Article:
Film Capsule: What Maisie Knew

It’s a considerable roll of the dice, hingeing your entire movie on a child actor. Provided you’ve got all the requisite pieces in place, you’re one crucial casting call away from either Paper Moon or The Phantom Menace. Pre-teen actors are an unproven commodity, for the most part. They’re unpredictable. And – at least in terms of sheer profitability – they’re a major crap shoot
at the box office.

All of which might explain why What Maisie Knew arrives as such a welcome breath of fresh air. For here we find a dark-yet-heartwarming tale in which the child actor not only holds her own, but actually outshines an entire supporting cast of big-screen veterans. That child actor is 7-year old Onata Aprile, and the lack of posturing she does inĀ What Maisie Knew is nothing short
of Oscar gold.

Aprile plays a daughter torn between the prepubescent selfishness of her recently-divorced parents. Those parents, played by Steve Coogan and Julianne Moore, are regressing at the very same pace that their daughter is evolving. As a result, they tend to bounce her back and forth like a pinball, using her as everything from a defense mechanism to a diversion. The film, which is loosely based on a 19th-century novel by Henry James, benefits – in large part – thanks to Onata Aprile’s Maisie, who somehow manages to tether all of the other elements together.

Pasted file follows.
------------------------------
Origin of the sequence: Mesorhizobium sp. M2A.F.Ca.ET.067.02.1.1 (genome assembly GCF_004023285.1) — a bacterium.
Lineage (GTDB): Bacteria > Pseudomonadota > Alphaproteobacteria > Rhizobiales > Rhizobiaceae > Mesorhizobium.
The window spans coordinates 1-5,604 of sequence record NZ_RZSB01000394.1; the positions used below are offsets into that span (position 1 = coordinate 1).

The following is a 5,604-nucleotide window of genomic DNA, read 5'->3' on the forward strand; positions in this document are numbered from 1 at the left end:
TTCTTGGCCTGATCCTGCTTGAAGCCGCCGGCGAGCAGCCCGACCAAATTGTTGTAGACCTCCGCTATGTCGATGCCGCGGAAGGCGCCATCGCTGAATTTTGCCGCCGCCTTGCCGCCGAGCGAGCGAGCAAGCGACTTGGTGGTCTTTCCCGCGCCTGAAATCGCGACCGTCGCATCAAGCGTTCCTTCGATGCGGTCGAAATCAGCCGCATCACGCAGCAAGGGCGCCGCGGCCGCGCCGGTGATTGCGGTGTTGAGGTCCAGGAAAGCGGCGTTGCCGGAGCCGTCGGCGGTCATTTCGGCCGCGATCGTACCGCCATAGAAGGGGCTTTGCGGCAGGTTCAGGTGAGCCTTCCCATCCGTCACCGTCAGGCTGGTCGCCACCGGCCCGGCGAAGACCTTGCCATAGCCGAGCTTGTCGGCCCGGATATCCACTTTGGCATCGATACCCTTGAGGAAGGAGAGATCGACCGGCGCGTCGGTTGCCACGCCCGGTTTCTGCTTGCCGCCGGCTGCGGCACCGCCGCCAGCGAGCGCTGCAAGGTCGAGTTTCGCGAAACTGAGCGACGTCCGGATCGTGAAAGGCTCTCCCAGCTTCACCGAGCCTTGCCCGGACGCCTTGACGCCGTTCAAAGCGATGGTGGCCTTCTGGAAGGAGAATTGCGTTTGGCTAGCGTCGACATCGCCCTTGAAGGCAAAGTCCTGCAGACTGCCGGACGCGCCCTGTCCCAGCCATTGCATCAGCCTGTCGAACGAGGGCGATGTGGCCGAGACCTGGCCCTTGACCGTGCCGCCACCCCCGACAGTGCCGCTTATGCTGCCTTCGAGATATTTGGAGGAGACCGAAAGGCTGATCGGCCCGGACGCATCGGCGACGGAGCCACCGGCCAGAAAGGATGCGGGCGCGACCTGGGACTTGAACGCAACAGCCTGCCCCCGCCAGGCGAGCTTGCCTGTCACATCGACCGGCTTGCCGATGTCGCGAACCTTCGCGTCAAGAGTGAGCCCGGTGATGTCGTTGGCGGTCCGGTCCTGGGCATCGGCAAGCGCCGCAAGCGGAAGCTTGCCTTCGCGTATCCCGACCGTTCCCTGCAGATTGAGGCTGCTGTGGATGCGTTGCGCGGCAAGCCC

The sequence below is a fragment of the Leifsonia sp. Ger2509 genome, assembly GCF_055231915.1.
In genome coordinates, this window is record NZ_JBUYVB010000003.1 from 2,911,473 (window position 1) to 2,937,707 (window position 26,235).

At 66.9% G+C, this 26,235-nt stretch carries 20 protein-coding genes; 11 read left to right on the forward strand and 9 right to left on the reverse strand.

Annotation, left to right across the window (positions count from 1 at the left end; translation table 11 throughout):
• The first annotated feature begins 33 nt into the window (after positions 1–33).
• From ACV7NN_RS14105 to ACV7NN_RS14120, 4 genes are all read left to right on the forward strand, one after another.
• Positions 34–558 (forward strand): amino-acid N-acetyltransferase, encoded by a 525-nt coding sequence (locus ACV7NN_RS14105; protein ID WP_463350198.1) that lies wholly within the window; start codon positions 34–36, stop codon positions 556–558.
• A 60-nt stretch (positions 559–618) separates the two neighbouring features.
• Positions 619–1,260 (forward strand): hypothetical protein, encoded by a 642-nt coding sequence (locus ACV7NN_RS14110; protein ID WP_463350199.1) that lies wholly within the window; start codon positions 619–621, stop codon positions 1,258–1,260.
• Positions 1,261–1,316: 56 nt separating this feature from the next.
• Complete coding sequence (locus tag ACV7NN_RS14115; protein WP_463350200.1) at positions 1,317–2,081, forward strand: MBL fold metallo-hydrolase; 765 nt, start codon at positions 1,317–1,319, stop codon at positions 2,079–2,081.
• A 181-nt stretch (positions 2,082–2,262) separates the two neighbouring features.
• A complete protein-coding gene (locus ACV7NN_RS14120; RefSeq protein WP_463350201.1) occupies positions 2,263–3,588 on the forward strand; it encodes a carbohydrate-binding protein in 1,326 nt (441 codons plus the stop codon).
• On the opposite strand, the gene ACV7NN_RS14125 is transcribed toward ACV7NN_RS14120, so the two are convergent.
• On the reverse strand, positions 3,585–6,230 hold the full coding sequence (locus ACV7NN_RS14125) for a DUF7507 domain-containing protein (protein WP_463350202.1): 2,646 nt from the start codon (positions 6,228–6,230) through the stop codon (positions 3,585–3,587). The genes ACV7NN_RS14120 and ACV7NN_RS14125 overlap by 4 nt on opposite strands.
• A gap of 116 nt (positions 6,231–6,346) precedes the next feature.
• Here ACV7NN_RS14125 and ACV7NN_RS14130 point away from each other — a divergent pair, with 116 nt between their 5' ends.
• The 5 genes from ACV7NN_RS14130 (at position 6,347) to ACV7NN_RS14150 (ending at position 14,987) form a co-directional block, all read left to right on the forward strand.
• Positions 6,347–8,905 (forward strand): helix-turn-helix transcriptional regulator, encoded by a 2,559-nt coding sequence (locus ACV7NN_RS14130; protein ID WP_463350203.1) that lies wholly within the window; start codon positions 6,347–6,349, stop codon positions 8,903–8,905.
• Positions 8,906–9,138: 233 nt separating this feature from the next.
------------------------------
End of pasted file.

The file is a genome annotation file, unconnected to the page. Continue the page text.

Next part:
Of particular interest is Maisie’s relationship with Lincoln – a surrogate father figure played by Alexander Skarsgard. The symbiotic dynamic between these two is fascinating because it: a) represents the strongest arc in terms of character development, and b) is indicative of the perennial “bad uncle” complex (i.e., the oft-misunderstood grown-up who actually represents the ideal role model for a child). Otherwise, Julianne Moore is spot-on as the rocker mom with no time for her kids and Joanna Vanderham is equally effective as the naive Scottish nanny who gets caught up in the middle.

All told, What Maisie Knew is a poignant reminder that the most important values we learn in life are the ones that are taught to us as children. The screenplay is well-written, well acted, adapted, and directed. It’s an outstanding date movie in the dearest-yet-darkest sense of the term, and I highly recommend it.

Oh, and PS. Give Onata Aprile all the Oscars, if you would. It’s the least of what she deserves.

(What Maisie Knew opens in limited release this coming Friday, May 3rd.)

Maisie